Podesta just wrapped up a major, six-week project to influence media coverage of fly ash and language affecting its regulation in the transportation bill. It was an uphill battle. Environmental groups had been working on the issue for months – years, even – and had done a reasonably good job convincing the press to describe fly ash as “toxic” or “hazardous.”
We had our work cut out for us: the clock was ticking fast, the other side had effectively painted fly ash as a dangerous substance, and, let’s face it; fly ash isn’t the sexiest issue to sell to the media. We deployed on a variety of levels. We put together a five-state and an inside-the-Beltway strategy to influence critical members of Congress, build public support for our position and perhaps most importantly, change the broader debate over fly ash.
What is fly ash, you ask? It’s a byproduct of coal combustion that replaces Portland cement to form a more durable, safer and more cost-effective concrete for transportation and infrastructure construction. Fly ash is used all over the country – in some states it’s even mandated for use – in bridges, highways, runways, rail transit, building construction and other projects. It is being used to build the new Bay Bridge in San Francisco, and was a key ingredient for the concrete in the EPA building and Metro system here in DC, the new I-35 Minneapolis bridge, the Port of Miami Tunnel, and the list goes on.
Fly ash can nearly double the life of a project built with Portland cement alone. Its use saves the country $5.2 billion annually. And despite what the critics charge to the contrary, recycled fly ash is safe: it reduces energy and water consumption, as well as greenhouse gases and other hazardous emissions. It makes sense to recycle and use it; otherwise, it would be disposed of in a landfill, which makes no sense.
Clearly, we had a good story to tell, but we had to tell it and tell it fast.
Our team immediately went to work to place op-eds in influential publications here in Washington and in West Virginia, Florida, Minnesota, Michigan and Montana. We solicited letters to the editor and pitched reporters and editors to consider articles or editorials in our favor. We were able to secure sit-down interviews with the CEO of the largest fly ash recycler in the country with The Washington Post, Bloomberg, Energy and Environment Daily, Reuters, and CQ-Roll Call, among others. We got our issue in print in the most prominent news outlets in DC and in our targeted states.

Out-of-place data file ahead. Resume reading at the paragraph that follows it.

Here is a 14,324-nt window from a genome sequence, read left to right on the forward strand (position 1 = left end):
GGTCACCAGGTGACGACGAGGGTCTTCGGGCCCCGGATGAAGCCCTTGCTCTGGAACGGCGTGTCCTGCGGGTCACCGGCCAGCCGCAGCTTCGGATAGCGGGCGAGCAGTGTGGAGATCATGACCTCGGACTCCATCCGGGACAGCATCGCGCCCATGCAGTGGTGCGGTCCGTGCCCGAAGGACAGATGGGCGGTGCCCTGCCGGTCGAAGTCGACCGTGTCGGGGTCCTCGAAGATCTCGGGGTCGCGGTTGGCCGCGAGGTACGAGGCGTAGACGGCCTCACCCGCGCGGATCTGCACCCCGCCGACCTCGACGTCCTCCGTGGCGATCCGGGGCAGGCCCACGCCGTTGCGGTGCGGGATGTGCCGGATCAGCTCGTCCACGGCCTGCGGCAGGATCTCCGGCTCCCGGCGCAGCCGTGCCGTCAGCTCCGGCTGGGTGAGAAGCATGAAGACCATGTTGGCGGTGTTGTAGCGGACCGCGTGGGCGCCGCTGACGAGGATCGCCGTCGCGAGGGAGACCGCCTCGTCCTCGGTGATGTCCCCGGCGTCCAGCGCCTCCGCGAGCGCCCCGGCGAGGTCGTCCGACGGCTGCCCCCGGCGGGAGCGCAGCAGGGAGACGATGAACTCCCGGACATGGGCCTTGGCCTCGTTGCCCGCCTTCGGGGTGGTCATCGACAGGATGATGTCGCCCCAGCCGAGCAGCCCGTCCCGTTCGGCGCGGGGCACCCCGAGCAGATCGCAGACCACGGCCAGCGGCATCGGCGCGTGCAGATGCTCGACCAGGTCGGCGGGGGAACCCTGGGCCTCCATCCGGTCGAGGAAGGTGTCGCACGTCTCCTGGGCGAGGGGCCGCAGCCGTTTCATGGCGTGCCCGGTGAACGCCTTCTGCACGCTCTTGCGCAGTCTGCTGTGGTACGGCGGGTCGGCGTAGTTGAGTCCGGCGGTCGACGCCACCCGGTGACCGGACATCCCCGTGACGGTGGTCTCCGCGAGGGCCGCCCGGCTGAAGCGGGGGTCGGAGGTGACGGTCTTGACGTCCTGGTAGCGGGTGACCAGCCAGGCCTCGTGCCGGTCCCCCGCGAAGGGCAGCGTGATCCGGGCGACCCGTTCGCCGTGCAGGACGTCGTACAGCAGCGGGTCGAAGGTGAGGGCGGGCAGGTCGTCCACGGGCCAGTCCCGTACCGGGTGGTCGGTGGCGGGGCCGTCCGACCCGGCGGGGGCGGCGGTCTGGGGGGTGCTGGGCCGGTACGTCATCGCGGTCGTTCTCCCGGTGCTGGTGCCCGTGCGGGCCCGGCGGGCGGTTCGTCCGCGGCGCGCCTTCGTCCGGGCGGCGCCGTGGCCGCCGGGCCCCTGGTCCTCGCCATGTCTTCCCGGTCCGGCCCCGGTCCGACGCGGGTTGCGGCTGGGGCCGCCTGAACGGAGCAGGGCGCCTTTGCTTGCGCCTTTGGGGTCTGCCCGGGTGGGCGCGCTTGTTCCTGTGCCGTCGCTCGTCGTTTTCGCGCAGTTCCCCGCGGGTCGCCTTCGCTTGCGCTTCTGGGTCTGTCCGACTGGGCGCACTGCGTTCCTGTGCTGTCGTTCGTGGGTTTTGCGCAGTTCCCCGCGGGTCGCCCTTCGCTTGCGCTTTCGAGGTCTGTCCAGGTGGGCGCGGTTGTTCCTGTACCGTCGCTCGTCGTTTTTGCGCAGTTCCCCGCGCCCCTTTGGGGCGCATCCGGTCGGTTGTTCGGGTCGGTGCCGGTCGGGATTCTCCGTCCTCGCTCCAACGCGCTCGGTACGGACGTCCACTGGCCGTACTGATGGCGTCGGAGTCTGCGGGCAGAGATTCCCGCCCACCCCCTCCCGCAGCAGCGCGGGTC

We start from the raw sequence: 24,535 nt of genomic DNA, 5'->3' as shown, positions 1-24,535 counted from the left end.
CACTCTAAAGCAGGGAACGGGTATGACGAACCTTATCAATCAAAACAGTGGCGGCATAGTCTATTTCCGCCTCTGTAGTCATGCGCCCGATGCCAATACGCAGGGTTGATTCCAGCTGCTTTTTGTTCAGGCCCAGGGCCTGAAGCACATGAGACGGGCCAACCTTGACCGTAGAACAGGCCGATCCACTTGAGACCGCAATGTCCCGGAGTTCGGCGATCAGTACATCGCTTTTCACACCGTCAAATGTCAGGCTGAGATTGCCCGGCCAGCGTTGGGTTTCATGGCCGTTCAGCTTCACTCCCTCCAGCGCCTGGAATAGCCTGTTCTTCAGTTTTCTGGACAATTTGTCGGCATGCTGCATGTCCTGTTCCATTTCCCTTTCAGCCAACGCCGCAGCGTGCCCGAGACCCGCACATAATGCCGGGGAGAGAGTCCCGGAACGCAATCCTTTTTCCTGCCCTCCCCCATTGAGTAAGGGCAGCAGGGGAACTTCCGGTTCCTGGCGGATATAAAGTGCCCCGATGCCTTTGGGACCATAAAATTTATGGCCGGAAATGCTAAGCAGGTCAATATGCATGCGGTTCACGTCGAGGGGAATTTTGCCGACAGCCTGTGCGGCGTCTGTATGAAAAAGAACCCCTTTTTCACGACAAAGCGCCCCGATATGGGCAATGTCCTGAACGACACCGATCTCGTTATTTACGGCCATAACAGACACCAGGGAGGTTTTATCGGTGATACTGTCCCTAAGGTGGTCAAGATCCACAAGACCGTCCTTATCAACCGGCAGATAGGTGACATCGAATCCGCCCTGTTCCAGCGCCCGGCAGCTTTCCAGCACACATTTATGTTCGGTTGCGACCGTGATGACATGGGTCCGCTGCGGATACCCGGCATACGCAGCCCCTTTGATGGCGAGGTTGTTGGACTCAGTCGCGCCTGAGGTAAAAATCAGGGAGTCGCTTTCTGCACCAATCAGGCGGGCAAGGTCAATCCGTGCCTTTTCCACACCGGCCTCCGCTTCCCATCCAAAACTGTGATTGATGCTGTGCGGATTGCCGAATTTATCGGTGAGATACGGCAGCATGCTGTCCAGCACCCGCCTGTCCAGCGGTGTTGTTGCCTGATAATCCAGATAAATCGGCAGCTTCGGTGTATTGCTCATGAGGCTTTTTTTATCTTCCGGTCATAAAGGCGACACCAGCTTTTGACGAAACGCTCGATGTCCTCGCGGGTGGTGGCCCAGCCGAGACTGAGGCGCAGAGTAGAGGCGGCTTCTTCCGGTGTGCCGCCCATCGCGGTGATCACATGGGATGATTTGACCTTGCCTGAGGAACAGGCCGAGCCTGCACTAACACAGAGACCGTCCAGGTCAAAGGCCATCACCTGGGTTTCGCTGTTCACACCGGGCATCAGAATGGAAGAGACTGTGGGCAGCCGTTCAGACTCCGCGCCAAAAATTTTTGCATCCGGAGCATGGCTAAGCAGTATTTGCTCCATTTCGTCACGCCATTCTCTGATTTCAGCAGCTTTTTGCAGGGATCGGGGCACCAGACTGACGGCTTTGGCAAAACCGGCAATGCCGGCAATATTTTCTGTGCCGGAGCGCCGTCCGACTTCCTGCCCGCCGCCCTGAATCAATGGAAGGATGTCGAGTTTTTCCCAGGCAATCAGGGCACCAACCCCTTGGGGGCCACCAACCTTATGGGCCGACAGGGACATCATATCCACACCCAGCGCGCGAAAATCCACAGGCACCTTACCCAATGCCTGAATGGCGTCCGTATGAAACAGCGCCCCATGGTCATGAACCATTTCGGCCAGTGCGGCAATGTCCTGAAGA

The issue got hot in the final weeks of June as House and Senate conferees hammered out the language of the transportation bill. We were advocating that they include compromise language that would set, for the first time, a national standard for the regulation of fly ash. It would have ensured that fly ash be approved for beneficial use and regulated by the states. It would have given the EPA the authority to step in, however, if the states didn’t do their job. The language was supported by Democrats and Republicans.
We had many allies and our efforts cemented (no pun intended) their support and allowed us to gain more backers. There’s no doubt our media offensive played a critical role.
At the 11th hour, the compromise language on fly ash regulation was negotiated out of the transportation bill. Despite this setback, our legislative fight continues – supporters of the bipartisan, compromise language are considering a standalone bill.
But our public relations efforts were anything but a loss. In an extremely short period of time, we were able to completely change the debate. We convinced the media to stop using the terms “toxic” or “hazardous” when describing fly ash. We secured numerous articles, op-eds and editorials on beneficial uses of fly ash as a critical transportation ingredient. We successfully articulated through the media the economic benefits of fly ash to the federal government, private companies and cash-strapped states. And, we were able to present – in a very credible and effective way – the truth about fly ash: it’s an environmental success story.
We consider that a real win and the client did, too.Tweet